» Nonfiction

The Purported Magic of Broccolini

When, on several occasions, my Twitter crush tweets that he’s eating broccolini, I feel intrigued. I’ve eaten broccolini a couple of times, in restaurants, but never prepared it at home. I begin looking for broccolini each time I visit the grocery store, with no luck. After two months, broccolini becomes available from my online imperfect produce delivery. Jackpot!

            I become very excited about the broccolini, which I must wait three days to receive. Although I’m no longer in full pandemic isolation mode, I work from home, am single, and see friends only occasionally. Most of my waking life is spent indoors, staring at a screen, or on long, slow walks that I hope counterbalance those other hours.

            To combat loneliness and keep my spirits up, I try to give myself a continual stream of small thrills — walking a new route, photographing a neighbor’s rose mallow hibiscus bush, listening to a musician I’ve never heard before, and, now, exploring the purported magic of broccolini.

            I search for information about broccolini online to fuel my excitement as I wait for the order to arrive, like a child would research a gift they are expecting for Christmas. I know what I’m doing is a little silly, a contrived effort laid forth as part of a larger attempt to maintain mental and emotional health. But don’t we all need a little silliness sometimes? For me, at least, researching broccolini has healing properties.

            Since I’d heard broccolini referred to as “baby broccoli,” I’d mistakenly thought it was the broccoli plant harvested at a young age. But I learn broccolini is not young broccoli. It’s actually a hybrid of broccoli and gai lan, another Brassica vegetable also called Chinese kale or Chinese broccoli.

            Further, the word broccolini is trademarked. This hybrid vegetable, only legally allowed to be referred to as “broccolini” by the company Mann Packing, is nutritionally similar to broccoli, providing protein, fiber, iron, and potassium. But because broccolini is denser, you’d need to eat nearly twice as much broccoli to receive the same amount of nutrients.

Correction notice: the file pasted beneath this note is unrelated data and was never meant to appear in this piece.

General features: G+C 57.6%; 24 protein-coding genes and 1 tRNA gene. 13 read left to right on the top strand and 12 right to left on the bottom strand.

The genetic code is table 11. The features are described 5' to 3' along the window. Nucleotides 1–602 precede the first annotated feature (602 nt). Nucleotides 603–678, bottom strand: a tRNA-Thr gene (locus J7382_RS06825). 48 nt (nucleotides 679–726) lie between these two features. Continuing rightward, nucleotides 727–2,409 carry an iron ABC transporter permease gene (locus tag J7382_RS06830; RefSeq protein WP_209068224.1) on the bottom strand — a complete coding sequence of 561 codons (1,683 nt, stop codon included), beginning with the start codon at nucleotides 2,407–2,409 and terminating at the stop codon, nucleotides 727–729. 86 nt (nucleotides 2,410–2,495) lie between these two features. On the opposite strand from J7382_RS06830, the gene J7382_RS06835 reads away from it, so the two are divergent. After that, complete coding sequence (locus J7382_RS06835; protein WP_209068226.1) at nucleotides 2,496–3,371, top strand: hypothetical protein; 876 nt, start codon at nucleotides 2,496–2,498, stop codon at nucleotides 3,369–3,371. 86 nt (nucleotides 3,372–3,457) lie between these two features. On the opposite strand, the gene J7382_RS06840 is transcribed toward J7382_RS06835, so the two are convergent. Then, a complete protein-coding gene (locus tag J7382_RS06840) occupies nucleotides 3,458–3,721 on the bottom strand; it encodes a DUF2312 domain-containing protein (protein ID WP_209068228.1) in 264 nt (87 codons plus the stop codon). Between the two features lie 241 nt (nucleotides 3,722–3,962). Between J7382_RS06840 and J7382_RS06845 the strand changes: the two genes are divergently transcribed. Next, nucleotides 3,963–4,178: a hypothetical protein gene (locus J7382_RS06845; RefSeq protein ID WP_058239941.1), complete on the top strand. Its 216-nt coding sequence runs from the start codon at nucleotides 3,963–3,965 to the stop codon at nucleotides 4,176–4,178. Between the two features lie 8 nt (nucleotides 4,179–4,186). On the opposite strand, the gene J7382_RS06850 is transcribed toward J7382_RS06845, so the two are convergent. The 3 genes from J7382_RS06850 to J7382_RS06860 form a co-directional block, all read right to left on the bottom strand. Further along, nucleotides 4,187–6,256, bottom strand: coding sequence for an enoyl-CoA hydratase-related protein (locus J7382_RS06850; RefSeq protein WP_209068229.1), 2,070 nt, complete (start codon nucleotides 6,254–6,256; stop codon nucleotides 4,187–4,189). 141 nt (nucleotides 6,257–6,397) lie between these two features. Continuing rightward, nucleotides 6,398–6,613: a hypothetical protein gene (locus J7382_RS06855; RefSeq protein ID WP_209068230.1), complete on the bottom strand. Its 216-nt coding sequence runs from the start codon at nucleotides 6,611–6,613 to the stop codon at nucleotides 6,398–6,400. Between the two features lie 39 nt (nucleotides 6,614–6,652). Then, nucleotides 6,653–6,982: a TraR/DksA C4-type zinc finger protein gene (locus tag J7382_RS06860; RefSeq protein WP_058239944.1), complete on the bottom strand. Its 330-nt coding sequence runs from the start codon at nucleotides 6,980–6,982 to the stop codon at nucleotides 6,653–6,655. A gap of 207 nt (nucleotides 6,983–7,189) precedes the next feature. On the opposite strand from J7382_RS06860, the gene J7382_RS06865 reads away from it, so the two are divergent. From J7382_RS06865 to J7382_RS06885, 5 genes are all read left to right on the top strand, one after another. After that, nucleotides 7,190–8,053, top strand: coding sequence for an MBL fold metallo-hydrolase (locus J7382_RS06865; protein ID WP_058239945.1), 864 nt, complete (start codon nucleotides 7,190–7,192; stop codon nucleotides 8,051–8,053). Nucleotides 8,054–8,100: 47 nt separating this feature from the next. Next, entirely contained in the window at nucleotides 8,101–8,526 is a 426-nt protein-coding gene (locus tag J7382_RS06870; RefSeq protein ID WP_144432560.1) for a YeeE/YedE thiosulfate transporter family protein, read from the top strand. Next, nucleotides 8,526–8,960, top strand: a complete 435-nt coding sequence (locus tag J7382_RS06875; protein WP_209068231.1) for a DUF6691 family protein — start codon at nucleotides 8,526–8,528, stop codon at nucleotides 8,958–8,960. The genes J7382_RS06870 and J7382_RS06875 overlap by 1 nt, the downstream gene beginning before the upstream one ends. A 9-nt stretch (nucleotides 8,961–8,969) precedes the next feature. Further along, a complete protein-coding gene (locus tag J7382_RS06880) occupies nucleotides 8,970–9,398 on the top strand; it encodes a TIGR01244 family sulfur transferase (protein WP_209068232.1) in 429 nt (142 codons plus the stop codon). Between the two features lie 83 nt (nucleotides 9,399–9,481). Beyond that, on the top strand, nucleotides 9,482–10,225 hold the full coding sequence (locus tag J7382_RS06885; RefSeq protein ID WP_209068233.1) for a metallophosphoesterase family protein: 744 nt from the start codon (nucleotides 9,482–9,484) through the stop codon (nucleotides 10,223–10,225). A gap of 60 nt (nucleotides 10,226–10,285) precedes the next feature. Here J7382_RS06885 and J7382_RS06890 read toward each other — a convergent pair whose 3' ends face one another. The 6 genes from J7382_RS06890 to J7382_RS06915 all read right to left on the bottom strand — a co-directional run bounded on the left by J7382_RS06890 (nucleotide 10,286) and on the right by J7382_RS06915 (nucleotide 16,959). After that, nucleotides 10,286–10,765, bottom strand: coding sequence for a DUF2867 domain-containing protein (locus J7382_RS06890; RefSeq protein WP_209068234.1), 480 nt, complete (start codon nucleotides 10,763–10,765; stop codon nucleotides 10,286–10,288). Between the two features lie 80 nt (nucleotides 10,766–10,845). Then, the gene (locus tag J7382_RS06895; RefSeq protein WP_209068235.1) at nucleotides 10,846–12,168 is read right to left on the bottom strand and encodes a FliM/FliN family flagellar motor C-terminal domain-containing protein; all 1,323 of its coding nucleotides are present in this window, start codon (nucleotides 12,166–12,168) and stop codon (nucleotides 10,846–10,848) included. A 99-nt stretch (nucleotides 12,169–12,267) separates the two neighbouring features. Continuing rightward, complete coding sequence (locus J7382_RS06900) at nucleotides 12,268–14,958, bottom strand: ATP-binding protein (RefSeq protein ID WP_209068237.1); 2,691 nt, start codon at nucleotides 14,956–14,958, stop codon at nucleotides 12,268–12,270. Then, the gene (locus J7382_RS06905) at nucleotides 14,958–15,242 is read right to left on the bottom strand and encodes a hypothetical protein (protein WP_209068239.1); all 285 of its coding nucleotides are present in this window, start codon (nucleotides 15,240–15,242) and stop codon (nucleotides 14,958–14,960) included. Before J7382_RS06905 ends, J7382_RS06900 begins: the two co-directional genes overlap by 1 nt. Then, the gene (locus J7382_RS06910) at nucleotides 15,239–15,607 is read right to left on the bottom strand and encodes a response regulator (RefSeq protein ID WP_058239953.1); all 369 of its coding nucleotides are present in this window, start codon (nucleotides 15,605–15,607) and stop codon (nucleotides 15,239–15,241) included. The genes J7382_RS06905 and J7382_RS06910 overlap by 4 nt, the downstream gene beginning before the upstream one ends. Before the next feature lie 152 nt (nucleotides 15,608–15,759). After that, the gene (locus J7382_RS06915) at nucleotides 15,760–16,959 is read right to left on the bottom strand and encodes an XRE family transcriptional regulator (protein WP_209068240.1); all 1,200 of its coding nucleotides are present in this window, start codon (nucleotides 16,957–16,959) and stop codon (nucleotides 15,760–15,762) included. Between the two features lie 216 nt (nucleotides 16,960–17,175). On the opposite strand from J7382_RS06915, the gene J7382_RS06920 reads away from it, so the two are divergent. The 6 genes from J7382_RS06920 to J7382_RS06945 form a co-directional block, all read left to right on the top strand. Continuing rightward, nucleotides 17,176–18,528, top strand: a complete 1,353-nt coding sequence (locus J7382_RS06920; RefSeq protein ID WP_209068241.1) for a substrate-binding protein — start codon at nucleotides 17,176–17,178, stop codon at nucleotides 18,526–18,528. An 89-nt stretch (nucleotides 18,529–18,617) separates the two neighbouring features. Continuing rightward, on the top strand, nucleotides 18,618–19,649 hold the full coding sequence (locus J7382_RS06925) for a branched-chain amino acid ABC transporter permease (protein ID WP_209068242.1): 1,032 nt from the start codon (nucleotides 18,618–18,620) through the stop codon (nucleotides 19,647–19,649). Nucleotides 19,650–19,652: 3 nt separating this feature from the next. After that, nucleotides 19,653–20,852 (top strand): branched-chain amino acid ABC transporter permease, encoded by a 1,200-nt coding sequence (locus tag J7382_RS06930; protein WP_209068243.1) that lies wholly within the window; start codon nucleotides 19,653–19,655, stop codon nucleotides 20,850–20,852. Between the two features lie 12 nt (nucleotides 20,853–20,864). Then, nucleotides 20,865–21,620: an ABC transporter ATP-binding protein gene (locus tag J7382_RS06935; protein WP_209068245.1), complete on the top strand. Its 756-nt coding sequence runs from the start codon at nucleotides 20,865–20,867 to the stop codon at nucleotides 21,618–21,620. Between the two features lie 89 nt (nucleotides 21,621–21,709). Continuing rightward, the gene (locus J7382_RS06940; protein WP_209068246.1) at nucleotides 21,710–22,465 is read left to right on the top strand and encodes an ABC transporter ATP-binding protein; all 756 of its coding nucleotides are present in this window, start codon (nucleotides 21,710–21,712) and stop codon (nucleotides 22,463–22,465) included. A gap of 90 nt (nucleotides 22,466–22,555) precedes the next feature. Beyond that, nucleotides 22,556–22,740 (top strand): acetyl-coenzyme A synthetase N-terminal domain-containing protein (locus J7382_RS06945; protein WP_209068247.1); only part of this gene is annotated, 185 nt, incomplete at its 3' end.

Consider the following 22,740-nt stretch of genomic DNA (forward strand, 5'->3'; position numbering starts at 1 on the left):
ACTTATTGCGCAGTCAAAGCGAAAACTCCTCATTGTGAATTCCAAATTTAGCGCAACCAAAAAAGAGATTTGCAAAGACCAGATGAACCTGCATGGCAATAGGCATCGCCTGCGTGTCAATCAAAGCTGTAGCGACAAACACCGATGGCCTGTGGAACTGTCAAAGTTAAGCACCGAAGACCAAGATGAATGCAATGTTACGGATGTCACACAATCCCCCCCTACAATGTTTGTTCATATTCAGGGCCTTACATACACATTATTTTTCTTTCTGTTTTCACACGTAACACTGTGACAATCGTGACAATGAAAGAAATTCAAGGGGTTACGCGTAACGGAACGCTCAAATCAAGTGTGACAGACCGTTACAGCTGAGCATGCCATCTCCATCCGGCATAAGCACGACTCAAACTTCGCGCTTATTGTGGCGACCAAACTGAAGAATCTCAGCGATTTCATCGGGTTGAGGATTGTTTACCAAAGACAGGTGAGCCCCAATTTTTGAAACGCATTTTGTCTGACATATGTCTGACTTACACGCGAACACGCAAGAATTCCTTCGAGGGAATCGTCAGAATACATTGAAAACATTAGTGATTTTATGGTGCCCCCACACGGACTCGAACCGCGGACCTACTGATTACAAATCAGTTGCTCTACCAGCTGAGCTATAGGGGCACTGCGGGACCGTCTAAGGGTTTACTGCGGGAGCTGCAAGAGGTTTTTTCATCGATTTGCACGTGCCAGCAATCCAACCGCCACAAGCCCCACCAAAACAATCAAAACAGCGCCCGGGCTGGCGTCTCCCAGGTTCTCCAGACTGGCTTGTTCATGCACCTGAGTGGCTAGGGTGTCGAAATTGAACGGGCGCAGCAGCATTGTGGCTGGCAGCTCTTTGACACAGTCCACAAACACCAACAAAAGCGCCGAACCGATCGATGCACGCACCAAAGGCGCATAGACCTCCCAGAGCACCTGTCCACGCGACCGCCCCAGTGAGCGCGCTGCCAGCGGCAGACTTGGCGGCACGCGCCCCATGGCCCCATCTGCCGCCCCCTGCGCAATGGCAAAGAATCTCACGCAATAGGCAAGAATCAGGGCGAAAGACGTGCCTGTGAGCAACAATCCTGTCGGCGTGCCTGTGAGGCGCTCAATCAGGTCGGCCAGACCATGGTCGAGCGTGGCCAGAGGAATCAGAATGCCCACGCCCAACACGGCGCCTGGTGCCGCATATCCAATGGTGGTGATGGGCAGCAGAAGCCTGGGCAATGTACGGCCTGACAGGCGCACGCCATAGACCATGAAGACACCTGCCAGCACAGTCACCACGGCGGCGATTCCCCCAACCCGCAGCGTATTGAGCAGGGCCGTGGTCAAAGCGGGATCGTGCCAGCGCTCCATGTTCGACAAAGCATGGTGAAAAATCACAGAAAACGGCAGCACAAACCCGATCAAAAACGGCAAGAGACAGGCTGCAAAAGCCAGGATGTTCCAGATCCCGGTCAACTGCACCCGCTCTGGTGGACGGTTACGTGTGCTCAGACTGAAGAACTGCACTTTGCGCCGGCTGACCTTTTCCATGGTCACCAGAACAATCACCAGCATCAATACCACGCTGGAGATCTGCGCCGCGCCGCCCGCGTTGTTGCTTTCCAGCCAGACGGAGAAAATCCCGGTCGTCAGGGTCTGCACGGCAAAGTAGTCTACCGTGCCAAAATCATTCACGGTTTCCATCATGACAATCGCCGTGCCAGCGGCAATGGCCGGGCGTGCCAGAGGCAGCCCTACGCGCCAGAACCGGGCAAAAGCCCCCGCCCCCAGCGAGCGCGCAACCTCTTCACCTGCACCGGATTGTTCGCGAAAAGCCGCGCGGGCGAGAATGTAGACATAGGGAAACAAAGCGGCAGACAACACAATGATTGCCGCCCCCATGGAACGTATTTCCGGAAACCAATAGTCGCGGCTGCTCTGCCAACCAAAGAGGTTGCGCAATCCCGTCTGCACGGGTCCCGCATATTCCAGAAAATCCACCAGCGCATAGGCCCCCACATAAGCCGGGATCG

Mann Packing isn’t the only brand that trademarked a term for my virtual crush’s favorite veggie, though they seem to be the most successful. Other companies have trademarked “bimi” and the aptly named “tenderstem.”  Those who prefer not to use branded terms for this piece of produce may call it broccoletti, Italian sprouting broccoli, aspiration, and — my personal favorite, albeit slightly inaccurate — sweet baby broccoli.

            When my broccolini arrives, it looks slim and long. The stems end in playfully floppy, round florets. After examining it closely, I put my broccolini in the fridge. When I take it out the next day at dinnertime, I see that tiny yellow flowers have bloomed around the edges overnight. An internet search shows the yellow flowers indicate the broccolini has aged, but is still safe to eat.

            I sautee the broccolini in oil for only a few minutes as the internet had instructed, strain it, and spoon it into a bowl. Although I rarely use butter, I drop a pat on top of the slightly charred aspiration, watching the pale yellow square melt onto the green stems and bright yellow flowers. I squeeze a few drops of juice from a halved lemon over the dish, then grind sea salt on top.

            I decide to eat my long-awaited broccolini at the dining room table, like it’s special, like I’m special, and not someone who eats most meals either at her desk while looking at the computer or on the couch while watching television.

            The first bite is soft and warm on my tongue. I eat slowly, with my eyes closed. The richness of butter, the tang of lemon, make the vegetable taste luxurious, sultry even.

            All of my excited preparation no longer feels the least bit silly. My effort was well worth it. The broccolini tastes like I picked it on a walk through a field rather than ordered it online. As if I prepared it over an open flame outdoors rather than in a suburban kitchen. I feel like I’m in a fairy tale — “The Woman Who Eats Yellow Flowers” — and I don’t want to leave.

            I consider standing back up to get my phone for the purpose of taking a photo of the dish and tweeting it at him with the text, “You’re an influencer!”

            I refrain. This moment is mine.


Jay Vera Summer


Jay Vera Summer is a writer, editor, and artist living in Chicagoland with her small dog, Walnut.